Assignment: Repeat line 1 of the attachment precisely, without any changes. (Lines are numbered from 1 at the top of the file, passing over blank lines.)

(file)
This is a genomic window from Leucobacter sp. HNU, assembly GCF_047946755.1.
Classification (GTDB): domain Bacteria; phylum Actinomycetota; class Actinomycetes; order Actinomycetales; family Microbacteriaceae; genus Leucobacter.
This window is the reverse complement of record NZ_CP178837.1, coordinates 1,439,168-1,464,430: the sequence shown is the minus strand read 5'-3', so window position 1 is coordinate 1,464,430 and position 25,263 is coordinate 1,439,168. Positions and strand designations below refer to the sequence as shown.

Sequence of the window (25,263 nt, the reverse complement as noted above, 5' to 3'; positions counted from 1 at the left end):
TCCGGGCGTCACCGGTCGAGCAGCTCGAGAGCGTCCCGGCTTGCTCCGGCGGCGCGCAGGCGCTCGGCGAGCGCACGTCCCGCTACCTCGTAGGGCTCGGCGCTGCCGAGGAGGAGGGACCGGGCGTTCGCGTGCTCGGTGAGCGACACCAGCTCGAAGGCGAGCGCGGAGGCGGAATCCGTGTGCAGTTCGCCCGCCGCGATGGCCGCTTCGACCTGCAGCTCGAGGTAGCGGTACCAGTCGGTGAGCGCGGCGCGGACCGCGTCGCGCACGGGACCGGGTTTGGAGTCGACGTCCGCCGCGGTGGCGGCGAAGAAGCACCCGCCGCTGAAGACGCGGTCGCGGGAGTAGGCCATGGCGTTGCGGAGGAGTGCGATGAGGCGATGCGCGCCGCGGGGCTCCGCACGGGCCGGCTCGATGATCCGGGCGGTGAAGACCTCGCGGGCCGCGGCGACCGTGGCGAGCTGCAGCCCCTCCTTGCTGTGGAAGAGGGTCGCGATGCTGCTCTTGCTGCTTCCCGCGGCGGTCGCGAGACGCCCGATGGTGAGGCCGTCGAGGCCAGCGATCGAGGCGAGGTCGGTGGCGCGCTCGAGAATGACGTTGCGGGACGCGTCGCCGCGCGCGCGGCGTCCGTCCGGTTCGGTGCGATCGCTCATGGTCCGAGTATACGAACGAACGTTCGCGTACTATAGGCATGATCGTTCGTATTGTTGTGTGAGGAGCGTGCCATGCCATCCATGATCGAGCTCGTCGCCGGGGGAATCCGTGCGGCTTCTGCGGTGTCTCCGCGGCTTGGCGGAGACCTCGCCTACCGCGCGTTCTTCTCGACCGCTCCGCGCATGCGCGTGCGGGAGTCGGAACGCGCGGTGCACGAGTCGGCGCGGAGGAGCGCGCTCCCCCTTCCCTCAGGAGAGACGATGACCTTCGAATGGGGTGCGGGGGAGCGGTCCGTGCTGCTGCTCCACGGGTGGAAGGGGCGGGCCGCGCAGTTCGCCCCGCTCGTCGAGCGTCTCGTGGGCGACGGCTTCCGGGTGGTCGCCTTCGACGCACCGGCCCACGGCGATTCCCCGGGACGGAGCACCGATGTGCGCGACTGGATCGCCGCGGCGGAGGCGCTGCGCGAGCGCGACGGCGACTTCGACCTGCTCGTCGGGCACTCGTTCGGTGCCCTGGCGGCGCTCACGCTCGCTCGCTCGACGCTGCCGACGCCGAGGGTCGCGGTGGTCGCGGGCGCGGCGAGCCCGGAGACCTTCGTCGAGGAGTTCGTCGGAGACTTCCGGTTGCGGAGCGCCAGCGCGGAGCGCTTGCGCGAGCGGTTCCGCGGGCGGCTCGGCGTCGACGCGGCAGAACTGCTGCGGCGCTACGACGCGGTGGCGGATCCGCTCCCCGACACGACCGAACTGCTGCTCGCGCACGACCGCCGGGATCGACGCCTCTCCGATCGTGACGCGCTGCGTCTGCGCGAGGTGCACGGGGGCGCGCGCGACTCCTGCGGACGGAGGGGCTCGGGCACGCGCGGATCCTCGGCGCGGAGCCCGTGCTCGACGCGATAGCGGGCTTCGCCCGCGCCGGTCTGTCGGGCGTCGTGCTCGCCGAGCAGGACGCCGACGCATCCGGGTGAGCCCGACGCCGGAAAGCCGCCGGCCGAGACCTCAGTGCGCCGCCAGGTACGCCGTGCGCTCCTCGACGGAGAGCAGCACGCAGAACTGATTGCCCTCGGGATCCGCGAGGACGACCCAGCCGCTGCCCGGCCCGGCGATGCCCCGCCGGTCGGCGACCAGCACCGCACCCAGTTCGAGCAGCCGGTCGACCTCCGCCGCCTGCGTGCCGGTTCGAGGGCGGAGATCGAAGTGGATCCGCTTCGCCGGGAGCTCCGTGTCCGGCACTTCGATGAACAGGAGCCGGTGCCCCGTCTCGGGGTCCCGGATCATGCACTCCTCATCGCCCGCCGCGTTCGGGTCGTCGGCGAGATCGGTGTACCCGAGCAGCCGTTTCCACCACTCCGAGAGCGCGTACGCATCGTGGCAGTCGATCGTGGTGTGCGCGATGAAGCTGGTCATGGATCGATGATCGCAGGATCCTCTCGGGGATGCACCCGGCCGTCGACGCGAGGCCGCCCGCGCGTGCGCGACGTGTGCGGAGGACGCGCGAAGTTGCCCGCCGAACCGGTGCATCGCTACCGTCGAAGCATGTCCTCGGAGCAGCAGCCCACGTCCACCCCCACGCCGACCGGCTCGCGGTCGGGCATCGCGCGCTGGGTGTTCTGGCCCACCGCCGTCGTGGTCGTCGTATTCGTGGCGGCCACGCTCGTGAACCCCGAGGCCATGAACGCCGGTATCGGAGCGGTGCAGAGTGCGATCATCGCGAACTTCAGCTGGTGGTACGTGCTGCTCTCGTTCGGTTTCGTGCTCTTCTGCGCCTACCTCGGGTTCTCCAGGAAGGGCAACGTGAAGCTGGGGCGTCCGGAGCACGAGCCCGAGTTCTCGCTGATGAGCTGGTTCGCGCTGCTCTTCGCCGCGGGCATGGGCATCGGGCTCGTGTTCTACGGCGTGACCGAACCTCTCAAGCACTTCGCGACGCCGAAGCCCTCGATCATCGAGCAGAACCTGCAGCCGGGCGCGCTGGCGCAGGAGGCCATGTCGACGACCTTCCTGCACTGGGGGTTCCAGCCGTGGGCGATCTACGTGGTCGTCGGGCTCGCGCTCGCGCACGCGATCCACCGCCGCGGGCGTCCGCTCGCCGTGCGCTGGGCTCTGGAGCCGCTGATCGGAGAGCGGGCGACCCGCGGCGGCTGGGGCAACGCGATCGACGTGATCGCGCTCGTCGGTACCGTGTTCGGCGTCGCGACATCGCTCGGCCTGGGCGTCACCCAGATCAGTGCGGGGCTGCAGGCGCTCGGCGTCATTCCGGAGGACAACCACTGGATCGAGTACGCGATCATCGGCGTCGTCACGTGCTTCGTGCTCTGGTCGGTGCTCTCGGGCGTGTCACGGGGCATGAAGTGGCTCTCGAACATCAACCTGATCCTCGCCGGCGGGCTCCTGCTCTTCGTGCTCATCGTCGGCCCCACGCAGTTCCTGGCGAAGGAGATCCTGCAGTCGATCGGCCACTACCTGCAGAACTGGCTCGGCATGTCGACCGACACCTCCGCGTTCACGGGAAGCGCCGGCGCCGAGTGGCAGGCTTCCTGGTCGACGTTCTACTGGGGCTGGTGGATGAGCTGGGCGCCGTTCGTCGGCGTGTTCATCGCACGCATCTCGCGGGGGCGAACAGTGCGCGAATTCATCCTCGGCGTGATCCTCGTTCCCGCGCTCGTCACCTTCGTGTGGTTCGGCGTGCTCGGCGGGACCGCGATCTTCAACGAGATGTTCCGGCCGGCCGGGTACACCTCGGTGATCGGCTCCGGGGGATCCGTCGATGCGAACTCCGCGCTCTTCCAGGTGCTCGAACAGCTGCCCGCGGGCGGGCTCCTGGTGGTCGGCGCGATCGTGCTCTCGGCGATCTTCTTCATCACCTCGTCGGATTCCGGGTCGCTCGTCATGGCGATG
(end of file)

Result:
This is a genomic window from Leucobacter sp. HNU, assembly GCF_047946755.1.